Dana Claxton’s Fringing the Cube challenges viewers' understanding of Indigenous art

On a winter weekend, the first floor of the Vancouver Art Gallery is crowded with attendees enjoying Guo Pei’s fashion exhibit. However, a walk up one flight of the gallery’s marble steps leads viewers to a different world, far beyond the glittering display of pearls and opulence below.

Dana Claxton’s Fringing the Cube is a wide-ranging collection that is more about thinking than seeing. Here, the ancient is nestled neatly alongside the modern, the straightforward borders the cryptic and the end result is something that is not only a display of Indigeneity, but also a cross-section of the artist who arranged it.

Claxton is a filmmaker, photographer and performance artist, and is currently on sabbatical from her position as an associate professor in the department of art history, visual art and theory at UBC. She is Hunkpapa Lakota, a descendent of Sitting Bull’s followers who settled in southern Saskatchewan after the Battle of Little Bighorn in 1876.

This collection represents almost 30 years of her work, but not in a chronological order. It is an exhibit that is best wandered through, stopping whenever curiosity demands.

Some exhibits need more time, like Buffalo Bone China — a video installation with historic footage of wild bison is shown alongside a broken pile of china and interspersed with an Indigenous man sitting at an empty dinner table. NDN Ironworkers is equally literal and curious, showing proud Indigenous men standing in full ironworking gear, members of a proud legacy of tradespeople.

Not all pieces give their meaning this easily, with parts of the exhibit having no description or written reasoning.

When asked about why certain works are given detailed explanations and others are left bare, Claxton said that, “Art should always be open-ended. Even though artists go into it with some intentions, it’s also really the magic and spirit of art-making [where] something happens.”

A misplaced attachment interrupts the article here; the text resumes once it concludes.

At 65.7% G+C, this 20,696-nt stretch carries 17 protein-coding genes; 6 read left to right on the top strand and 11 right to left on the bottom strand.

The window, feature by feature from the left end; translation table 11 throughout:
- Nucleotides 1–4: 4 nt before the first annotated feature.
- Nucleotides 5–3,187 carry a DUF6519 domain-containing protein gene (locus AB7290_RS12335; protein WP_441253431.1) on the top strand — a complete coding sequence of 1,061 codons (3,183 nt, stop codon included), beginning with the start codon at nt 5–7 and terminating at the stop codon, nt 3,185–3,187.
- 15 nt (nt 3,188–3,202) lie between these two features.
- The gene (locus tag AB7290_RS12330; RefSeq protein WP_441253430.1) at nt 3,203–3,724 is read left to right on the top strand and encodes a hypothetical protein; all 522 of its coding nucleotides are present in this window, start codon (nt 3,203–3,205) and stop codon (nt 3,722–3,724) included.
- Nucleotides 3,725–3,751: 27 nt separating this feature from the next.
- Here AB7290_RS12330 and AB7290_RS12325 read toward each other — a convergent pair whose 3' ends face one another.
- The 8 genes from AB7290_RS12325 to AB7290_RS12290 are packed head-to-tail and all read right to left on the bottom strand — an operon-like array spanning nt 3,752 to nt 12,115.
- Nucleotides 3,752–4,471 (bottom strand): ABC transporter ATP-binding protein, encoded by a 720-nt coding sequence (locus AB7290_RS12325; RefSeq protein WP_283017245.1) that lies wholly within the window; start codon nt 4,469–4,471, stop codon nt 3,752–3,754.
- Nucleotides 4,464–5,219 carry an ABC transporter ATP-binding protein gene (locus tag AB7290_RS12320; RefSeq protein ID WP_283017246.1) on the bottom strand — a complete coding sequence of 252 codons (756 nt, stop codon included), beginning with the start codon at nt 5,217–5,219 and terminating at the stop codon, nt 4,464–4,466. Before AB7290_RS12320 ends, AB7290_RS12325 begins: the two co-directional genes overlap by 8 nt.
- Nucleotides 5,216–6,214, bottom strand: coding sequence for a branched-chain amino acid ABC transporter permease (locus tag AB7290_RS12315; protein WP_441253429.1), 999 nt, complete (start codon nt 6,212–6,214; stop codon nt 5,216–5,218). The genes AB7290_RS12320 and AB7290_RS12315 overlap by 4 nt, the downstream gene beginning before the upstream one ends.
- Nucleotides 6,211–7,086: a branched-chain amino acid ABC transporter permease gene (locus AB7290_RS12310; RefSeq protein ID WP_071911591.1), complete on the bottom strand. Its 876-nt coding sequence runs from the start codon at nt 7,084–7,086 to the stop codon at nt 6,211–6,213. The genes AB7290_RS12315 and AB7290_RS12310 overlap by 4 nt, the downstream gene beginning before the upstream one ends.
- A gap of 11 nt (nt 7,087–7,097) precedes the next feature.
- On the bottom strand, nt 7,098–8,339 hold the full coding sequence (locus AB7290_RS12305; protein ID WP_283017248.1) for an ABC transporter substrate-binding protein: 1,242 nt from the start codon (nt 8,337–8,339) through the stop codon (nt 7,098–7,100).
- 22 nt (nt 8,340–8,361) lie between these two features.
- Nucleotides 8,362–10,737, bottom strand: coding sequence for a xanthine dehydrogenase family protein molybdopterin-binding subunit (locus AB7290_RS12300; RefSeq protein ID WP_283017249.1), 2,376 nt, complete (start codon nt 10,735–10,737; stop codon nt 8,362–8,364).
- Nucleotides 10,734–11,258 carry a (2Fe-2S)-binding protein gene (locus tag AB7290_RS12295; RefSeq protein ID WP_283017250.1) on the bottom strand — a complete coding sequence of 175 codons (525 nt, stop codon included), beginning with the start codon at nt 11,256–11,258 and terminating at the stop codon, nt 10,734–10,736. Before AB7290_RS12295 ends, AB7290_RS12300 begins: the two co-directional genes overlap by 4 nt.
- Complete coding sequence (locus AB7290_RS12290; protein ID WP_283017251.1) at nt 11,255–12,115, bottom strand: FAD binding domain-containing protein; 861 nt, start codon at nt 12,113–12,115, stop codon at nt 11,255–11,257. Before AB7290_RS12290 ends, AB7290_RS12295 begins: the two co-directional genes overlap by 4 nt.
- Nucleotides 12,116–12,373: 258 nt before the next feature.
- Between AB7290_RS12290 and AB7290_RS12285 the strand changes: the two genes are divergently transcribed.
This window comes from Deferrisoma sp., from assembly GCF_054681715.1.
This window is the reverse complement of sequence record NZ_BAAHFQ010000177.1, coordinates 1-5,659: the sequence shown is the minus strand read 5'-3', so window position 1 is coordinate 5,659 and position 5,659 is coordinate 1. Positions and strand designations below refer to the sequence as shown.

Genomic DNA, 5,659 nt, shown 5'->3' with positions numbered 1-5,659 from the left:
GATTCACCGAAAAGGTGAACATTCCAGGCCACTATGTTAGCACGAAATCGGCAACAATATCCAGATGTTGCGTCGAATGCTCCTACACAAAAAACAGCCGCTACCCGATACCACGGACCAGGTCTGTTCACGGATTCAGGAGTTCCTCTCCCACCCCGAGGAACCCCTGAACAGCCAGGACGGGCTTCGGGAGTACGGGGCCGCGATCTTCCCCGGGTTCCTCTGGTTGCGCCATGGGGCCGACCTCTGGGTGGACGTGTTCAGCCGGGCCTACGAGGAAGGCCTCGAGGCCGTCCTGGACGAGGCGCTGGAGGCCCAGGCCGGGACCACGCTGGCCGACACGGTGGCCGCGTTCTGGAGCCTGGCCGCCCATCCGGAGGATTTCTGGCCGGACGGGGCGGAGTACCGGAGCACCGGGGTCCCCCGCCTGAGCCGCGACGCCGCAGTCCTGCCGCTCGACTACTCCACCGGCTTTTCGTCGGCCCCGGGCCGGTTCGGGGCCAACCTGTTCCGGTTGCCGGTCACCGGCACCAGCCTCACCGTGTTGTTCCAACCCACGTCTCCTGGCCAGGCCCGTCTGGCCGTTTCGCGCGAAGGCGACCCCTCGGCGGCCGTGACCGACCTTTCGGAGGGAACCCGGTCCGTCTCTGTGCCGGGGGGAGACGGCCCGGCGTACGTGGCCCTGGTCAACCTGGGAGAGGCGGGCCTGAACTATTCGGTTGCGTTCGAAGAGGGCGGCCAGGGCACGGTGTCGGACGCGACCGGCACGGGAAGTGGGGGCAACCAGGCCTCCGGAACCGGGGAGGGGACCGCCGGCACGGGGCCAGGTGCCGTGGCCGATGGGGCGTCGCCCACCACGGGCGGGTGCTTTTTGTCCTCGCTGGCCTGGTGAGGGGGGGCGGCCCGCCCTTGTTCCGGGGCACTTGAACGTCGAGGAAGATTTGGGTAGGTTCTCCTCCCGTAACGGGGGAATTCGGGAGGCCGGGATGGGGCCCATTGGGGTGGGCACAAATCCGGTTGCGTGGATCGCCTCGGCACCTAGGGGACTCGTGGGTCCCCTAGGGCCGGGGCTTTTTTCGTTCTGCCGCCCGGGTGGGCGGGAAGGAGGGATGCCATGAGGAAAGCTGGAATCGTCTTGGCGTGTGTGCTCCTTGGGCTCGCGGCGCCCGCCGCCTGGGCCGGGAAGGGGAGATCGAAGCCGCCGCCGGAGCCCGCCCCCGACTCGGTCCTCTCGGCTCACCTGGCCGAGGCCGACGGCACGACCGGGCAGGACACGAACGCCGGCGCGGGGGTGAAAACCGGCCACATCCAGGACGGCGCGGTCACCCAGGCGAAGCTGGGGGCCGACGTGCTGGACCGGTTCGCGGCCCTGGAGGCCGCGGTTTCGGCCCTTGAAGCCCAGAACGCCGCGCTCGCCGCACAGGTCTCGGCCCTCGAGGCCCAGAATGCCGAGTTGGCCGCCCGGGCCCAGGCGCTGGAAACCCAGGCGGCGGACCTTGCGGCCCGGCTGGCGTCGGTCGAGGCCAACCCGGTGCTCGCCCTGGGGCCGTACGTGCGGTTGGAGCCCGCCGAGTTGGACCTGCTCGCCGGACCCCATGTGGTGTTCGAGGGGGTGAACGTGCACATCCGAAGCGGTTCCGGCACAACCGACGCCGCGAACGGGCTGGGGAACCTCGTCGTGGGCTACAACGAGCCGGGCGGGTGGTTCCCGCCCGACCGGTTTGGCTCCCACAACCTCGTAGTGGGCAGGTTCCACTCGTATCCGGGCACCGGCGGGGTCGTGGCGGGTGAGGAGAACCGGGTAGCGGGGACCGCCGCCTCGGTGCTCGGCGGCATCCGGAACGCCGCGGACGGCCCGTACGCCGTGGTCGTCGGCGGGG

['auto'] Courtesy Vancouver Art Gallery

This makes certain pieces challenging — you will either understand their aim, or you won’t. Indian Candy is an example of this, featuring bright candy coloured portraits of wild buffalo, Geronimo and a warrant letter to arrest Sitting Bull. From afar, it just seems to be a collision between pop art and Indigenous symbols. To Claxton, it is a method of confronting negative portrayals of Indigenous people and icons, where every image was found by her launching a Google search for “Wild West.” These candy-coloured pieces are meant to symbolize the consumption of certain stereotypes of Indigenous people that are more than relevant today.

A room dedicated to the American Indian Movement (AIM) adds a degree of shock value to the experience. Blown up images of government documents about AIM — who would go on to be referred to as “the shock troops of Indian sovereignty” — take up massive swaths of the wall. These images, with lines of text redacted and notes scrawled on the pages, tell a detailed story about a group that went far enough to be labelled "extremist" by the FBI in the 1970s.

“Part of my attention was really about aestheticizing a liberation movement,” Claxton explained. “They were continuing to have autonomy, saying 'This is enough, you’re not going to treat us like this.'”

Claxton’s work is challenging and emotive. Every new piece asks a different question, and most portraits seem to stare powerfully into the viewer. And for every Buffalo Bone China, there is an Indian Candy — something deeply metaphorical that may not have its meaning explained in the gallery guide. It should stay this way.